|Sabah has no salamanders or newts but it is home to about 140 species of frogs or toads and new species are being discovered almost every year. Borneo is blessed with a high proportion of endemic species. A Field Guide to the Frogs of Borneo by Inger & Stuebing (1997) provides invaluable information for anyone interested in Bornean amphibians. The more than 60 species listed in the present guide include those recently identified by Zainudin et. al. (2002) in the Crocker Range (designated by “c”) and also includes the species listed by Jomitin et al (1999) in Tabin. (designated by “t”).
Almost certainly there are dozens of frog species yet to be found in Tabin. The most commonly seen frog in Tabin is the giant river frog, Rana leporina (formerly Rana blythi). Frogs and toads have managed to fit in to an amazing range of niches within any habitat that is moist enough to support their survival so an area such as Tabin is replete with them.
Although many Bornean frog and toad species make amphibious forays into ponds and streams there is also a rich array of arboreal species. Many of these have vivid colouration and distinctive calls. Tree frogs can be difficult to see because many live in the jungle canopy but once seen they often provide interesting displays of behaviour. Frogs and toads are carnivores and most have a staple diet of insects .Some also eat snails, other frogs, small reptiles and any other animal they can catch and swallow.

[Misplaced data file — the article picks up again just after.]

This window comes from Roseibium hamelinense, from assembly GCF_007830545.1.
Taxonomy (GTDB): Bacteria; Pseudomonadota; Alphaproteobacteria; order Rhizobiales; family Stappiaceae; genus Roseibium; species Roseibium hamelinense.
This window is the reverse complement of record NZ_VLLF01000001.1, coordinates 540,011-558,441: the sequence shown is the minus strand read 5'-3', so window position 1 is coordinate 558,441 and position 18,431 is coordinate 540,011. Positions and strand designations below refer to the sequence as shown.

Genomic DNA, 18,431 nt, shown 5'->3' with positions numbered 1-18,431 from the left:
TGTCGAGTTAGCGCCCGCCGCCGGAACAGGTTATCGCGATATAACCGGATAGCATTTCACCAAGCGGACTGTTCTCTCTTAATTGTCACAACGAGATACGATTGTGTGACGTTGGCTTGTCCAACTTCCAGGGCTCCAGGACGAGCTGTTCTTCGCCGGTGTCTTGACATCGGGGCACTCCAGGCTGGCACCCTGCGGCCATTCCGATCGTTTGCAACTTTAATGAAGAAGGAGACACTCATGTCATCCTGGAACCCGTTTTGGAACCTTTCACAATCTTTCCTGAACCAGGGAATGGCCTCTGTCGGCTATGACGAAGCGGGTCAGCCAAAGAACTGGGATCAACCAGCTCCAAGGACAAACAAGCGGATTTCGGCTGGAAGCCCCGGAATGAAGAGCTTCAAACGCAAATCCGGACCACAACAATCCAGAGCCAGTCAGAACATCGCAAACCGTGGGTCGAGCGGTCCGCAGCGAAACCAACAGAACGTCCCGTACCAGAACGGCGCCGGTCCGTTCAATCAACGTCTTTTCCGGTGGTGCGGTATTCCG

Even if you do not see frogs you are sure to her their calls on any damp night. It can be great fun to foray out into frog country at night with a good torch and suitable attire to seek out and view the sources of those froggy songs. The frogs of Borneo are varied and many are colourful so seeking them out is worth the effort and the likelihood of adding species to the Tabin list is high.